by Natasha Wadlington
Einstein might be the type of name that pops up when one thinks about a scientist. But how many people know the names of current scientists? In 2009, Research!America tackled that question, and found that 65% of people polled could not name one scientist and 18% tried but could not name one correctly. That’s about 83% that could not name a living scientist. One might think that sounds pretty dire, but that was almost ten years ago. Surely, things have improved since then. Right? Unfortunately, that is not the case. This year Research!America and Zogby Analytics announced the results of another poll conducted in 2017. It turns out that 81% of people polled still could not name one living scientist. This would suggest that majority of Americans do not know scientists – not even the ones living side by side with them.
Scott and Hannah, the founders of Wonder & Skepticism, recognized that this was a big issue. They thought it critical for people to realize scientists were out there and striving to solve problems that might even affect our everyday lives. Also, as scientists, we need to step out of our academic bubbles once and awhile and build community with our neighbors. What better way to do this than over drinks? As a result, Wonder & Skepticism was created. The Empty Bottle, a bar known for its laid-back atmosphere and as a venue for musical acts, welcomed Wonder & Skepticism and hosted our first successful event in December 2017.
Initially, our events were spread by word of mouth and promotions from The Empty Bottle. We started to gain traction in the Chicago area when we were featured in The LoganSquarist article in April of this year. Recently, we have joined Twitter and are engaging with local universities and science communications organizations to build our network in the Chicagoland area. For our expert presenters, we are seeking local early career scientists, postdocs, and graduate students .
At the events, a few scientists passionately deliver their research on stage in a relaxed manner that is relatable to the diverse audience. The evening concludes with the audience spearheading a semi-guided, eye-opening discussion session with our scientists.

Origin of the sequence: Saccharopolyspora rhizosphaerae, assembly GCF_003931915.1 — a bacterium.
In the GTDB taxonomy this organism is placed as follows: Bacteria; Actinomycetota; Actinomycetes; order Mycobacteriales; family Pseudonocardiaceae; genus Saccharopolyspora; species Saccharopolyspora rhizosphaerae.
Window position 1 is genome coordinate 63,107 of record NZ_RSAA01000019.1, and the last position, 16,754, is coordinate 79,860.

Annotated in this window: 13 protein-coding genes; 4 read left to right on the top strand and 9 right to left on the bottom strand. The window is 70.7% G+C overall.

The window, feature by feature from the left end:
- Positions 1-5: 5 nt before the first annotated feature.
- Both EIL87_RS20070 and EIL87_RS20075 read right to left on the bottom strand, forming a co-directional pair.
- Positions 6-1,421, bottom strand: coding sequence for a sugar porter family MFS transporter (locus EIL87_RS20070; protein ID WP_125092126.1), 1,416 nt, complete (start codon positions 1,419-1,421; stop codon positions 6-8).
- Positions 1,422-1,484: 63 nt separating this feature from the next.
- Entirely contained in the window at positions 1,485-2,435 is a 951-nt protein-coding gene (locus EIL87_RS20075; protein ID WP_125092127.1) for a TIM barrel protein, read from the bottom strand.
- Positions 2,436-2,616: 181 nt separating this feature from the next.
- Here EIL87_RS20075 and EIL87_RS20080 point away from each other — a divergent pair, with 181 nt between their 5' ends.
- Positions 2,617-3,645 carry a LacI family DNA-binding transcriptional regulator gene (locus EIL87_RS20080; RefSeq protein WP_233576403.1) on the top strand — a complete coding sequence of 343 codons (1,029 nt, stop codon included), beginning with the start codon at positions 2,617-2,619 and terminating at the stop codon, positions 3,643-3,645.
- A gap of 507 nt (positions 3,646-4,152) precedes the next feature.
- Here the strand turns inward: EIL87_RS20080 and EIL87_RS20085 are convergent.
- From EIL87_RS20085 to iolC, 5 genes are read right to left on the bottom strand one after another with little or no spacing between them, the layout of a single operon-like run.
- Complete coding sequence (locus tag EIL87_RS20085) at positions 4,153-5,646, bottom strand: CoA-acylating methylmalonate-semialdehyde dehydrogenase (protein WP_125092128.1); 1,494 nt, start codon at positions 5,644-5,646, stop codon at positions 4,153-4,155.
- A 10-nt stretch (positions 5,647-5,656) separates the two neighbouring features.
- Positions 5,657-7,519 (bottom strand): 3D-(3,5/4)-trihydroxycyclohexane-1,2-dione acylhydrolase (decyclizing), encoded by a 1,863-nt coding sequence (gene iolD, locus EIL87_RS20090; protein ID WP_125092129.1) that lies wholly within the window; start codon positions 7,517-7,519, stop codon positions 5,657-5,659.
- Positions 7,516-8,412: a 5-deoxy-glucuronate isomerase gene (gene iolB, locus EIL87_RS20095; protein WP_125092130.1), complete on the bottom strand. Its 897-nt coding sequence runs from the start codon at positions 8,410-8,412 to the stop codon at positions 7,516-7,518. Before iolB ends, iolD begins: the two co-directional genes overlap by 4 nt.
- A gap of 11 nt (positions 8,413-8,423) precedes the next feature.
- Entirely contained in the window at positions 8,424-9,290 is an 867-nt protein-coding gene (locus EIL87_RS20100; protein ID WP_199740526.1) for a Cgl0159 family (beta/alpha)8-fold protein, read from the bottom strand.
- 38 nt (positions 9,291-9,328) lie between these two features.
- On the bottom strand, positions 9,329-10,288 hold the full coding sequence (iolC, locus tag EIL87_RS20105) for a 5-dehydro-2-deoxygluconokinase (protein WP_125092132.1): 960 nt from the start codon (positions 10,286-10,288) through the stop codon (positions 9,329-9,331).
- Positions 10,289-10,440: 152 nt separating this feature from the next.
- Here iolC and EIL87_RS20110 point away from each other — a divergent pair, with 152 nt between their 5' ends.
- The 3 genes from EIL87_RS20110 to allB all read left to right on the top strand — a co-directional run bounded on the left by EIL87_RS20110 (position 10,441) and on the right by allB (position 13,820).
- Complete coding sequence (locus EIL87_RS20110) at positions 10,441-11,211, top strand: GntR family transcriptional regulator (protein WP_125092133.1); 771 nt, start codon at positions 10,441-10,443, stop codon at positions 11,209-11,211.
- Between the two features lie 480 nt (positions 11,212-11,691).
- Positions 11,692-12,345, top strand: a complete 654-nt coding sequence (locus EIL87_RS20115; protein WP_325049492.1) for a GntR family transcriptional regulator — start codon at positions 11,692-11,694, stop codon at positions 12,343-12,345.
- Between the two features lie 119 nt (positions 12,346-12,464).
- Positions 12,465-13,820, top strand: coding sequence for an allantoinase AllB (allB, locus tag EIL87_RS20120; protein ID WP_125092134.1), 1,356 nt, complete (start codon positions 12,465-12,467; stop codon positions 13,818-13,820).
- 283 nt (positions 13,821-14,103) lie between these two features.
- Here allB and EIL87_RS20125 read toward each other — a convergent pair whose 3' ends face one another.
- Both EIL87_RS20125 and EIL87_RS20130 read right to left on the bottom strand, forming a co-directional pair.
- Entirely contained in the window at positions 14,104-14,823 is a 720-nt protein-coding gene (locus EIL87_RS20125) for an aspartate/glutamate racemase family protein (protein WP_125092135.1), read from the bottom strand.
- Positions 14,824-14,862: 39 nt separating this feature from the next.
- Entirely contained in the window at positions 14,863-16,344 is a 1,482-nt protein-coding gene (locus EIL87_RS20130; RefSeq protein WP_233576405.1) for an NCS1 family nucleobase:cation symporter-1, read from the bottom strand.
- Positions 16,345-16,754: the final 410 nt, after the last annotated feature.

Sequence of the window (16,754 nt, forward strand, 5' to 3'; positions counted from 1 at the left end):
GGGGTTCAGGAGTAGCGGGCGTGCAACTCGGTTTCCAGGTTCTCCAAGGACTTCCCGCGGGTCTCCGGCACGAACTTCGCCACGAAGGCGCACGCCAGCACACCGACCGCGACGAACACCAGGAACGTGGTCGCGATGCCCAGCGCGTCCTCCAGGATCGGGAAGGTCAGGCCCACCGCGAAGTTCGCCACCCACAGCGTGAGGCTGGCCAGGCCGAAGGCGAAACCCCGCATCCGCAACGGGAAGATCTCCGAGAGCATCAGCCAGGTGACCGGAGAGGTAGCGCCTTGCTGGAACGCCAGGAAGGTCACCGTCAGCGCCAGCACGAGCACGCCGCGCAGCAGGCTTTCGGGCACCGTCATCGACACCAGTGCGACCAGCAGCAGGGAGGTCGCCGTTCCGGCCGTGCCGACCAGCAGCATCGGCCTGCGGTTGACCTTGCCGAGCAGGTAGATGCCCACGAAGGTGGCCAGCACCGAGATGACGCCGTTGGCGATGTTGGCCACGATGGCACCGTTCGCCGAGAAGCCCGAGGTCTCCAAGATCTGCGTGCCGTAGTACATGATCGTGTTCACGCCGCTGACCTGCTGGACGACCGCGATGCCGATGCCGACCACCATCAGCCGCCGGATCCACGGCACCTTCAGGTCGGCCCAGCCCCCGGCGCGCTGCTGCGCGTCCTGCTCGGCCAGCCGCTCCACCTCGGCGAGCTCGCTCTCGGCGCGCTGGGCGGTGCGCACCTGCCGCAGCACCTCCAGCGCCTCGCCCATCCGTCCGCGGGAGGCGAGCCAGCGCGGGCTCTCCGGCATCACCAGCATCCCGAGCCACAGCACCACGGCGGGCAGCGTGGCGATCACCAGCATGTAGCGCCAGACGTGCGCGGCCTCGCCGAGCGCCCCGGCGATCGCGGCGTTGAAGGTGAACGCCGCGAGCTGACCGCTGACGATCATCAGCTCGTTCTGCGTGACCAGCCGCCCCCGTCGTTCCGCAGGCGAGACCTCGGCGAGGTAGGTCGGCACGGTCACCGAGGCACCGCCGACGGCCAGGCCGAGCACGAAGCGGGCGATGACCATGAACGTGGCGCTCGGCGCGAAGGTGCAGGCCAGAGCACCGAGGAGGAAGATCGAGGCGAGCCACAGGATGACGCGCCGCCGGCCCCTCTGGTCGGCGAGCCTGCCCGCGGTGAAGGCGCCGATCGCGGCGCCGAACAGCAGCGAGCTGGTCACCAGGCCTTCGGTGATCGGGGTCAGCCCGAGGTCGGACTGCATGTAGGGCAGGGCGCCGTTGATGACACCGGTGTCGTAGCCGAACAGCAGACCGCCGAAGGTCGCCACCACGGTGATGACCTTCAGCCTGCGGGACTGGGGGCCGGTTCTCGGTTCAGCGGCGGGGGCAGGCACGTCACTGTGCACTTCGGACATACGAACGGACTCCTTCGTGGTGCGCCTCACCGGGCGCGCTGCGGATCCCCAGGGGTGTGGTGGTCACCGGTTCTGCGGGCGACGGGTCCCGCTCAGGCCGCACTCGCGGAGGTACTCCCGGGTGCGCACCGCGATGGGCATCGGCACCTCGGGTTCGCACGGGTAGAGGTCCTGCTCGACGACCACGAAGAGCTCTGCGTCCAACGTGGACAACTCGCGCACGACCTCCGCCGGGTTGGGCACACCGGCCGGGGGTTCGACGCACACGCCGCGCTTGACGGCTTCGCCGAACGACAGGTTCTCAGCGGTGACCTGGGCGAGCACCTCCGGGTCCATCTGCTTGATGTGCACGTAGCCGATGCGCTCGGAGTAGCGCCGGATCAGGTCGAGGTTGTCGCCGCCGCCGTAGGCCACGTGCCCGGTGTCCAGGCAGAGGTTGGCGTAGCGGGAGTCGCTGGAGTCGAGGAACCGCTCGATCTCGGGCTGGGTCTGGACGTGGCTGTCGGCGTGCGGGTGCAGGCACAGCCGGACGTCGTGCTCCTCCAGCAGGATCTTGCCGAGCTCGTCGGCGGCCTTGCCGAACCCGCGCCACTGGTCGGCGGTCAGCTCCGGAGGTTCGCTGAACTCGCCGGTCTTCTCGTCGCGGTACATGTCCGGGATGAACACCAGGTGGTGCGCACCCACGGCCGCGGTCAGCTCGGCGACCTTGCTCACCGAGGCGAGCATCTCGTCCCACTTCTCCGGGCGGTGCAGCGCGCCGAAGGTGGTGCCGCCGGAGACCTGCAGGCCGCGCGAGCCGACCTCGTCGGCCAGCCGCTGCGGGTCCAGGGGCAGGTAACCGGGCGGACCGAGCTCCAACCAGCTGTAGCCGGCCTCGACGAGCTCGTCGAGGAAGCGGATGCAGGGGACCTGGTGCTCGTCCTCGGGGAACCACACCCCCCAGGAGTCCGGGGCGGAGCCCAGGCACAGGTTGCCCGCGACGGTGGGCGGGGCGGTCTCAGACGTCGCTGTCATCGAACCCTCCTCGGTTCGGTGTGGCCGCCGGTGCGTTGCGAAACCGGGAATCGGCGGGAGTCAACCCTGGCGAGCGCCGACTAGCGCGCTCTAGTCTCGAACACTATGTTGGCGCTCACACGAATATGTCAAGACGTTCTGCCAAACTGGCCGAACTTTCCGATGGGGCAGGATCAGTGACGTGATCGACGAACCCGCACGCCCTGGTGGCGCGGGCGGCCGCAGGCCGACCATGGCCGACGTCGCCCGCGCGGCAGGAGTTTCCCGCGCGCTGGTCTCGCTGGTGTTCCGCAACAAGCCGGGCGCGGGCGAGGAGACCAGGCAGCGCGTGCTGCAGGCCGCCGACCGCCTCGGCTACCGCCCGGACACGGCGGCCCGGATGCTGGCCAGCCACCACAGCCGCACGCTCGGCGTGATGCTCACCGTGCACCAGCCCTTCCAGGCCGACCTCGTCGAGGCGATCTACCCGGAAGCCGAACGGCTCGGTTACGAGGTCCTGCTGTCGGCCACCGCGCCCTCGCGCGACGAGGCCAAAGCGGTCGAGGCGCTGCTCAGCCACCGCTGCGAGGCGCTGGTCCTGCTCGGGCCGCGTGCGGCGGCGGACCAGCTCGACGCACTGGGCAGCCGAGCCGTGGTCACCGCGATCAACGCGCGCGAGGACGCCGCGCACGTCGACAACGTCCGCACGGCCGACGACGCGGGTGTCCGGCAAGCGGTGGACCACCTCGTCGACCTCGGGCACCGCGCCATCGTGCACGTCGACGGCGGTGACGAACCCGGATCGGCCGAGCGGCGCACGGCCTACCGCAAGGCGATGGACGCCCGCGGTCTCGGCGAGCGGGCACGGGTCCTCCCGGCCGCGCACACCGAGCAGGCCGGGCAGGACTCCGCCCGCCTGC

(Don’t) touch me, I’m sick
Most recently, we had our “(Don’t) touch me, I’m sick” event highlighting the work from postdocs Lizzie Steinert from Northwestern University and Yeva Yue Shan from University of Chicago. Topics focused on exploring how vast and adaptable our immune systems are and how bacteria are winning the fight against antibiotics. Audience discussion varied from the mechanics of protecting ourselves from viruses and bacteria to whether probiotics in yogurts are helpful, and even touched on the hot topic of vaccination. After the formal stage discussion ends, everyone ends up mingling and grabbing a drink with each other, which allows audience members to talk directly to that night’s scientists. This informal socializing has been the favorite part of the night for several of our presenters.
A vital connection
These events are vital to science communication and awareness because they provide non-scientists the opportunity to ask experts questions they may have on their minds in a no pressure, laid-back environment. This kind of interaction fosters positive community-building between scientists and non-scientists. Hopefully, meeting a living scientist and getting to see their passion for science will give people a different perspective and lead them to understand the importance of science in our everyday lives.
Natasha Wadlington holds a PhD. in Neurobiology from the University of Chicago and serves as the social media manager for Wonder & Skepticism. If you’re interested in being a presenter at a Wonder & Skepticism event, please email firstname.lastname@example.org or you can contact them directly, via Twitter message @WSkepticism.